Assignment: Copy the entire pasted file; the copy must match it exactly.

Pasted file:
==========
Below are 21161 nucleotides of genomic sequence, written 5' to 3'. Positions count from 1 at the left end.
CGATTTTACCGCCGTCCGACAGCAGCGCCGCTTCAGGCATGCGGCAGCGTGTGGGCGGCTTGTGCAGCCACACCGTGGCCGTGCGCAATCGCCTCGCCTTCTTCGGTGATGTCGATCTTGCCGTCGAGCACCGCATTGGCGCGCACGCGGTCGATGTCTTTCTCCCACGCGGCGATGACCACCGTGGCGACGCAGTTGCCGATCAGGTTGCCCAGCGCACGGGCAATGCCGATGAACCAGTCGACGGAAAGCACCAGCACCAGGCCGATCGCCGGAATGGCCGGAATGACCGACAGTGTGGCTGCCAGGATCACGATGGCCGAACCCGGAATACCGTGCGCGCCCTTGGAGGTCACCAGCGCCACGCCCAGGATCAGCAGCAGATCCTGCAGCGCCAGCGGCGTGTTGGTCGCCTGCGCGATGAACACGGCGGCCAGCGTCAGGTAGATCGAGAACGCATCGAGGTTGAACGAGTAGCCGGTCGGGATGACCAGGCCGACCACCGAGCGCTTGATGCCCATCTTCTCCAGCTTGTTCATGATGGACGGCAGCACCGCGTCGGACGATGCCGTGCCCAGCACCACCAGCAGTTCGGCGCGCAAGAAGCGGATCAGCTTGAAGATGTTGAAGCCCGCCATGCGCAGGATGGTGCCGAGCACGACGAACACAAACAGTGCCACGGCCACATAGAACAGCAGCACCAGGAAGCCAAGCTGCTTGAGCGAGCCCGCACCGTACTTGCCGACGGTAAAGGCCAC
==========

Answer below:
Below are 21161 nucleotides of genomic sequence, written 5' to 3'. Positions count from 1 at the left end.
CGATTTTACCGCCGTCCGACAGCAGCGCCGCTTCAGGCATGCGGCAGCGTGTGGGCGGCTTGTGCAGCCACACCGTGGCCGTGCGCAATCGCCTCGCCTTCTTCGGTGATGTCGATCTTGCCGTCGAGCACCGCATTGGCGCGCACGCGGTCGATGTCTTTCTCCCACGCGGCGATGACCACCGTGGCGACGCAGTTGCCGATCAGGTTGCCCAGCGCACGGGCAATGCCGATGAACCAGTCGACGGAAAGCACCAGCACCAGGCCGATCGCCGGAATGGCCGGAATGACCGACAGTGTGGCTGCCAGGATCACGATGGCCGAACCCGGAATACCGTGCGCGCCCTTGGAGGTCACCAGCGCCACGCCCAGGATCAGCAGCAGATCCTGCAGCGCCAGCGGCGTGTTGGTCGCCTGCGCGATGAACACGGCGGCCAGCGTCAGGTAGATCGAGAACGCATCGAGGTTGAACGAGTAGCCGGTCGGGATGACCAGGCCGACCACCGAGCGCTTGATGCCCATCTTCTCCAGCTTGTTCATGATGGACGGCAGCACCGCGTCGGACGATGCCGTGCCCAGCACCACCAGCAGTTCGGCGCGCAAGAAGCGGATCAGCTTGAAGATGTTGAAGCCCGCCATGCGCAGGATGGTGCCGAGCACGACGAACACAAACAGTGCCACGGCCACATAGAACAGCAGCACCAGGAAGCCAAGCTGCTTGAGCGAGCCCGCACCGTACTTGCCGACGGTAAAGGCCAC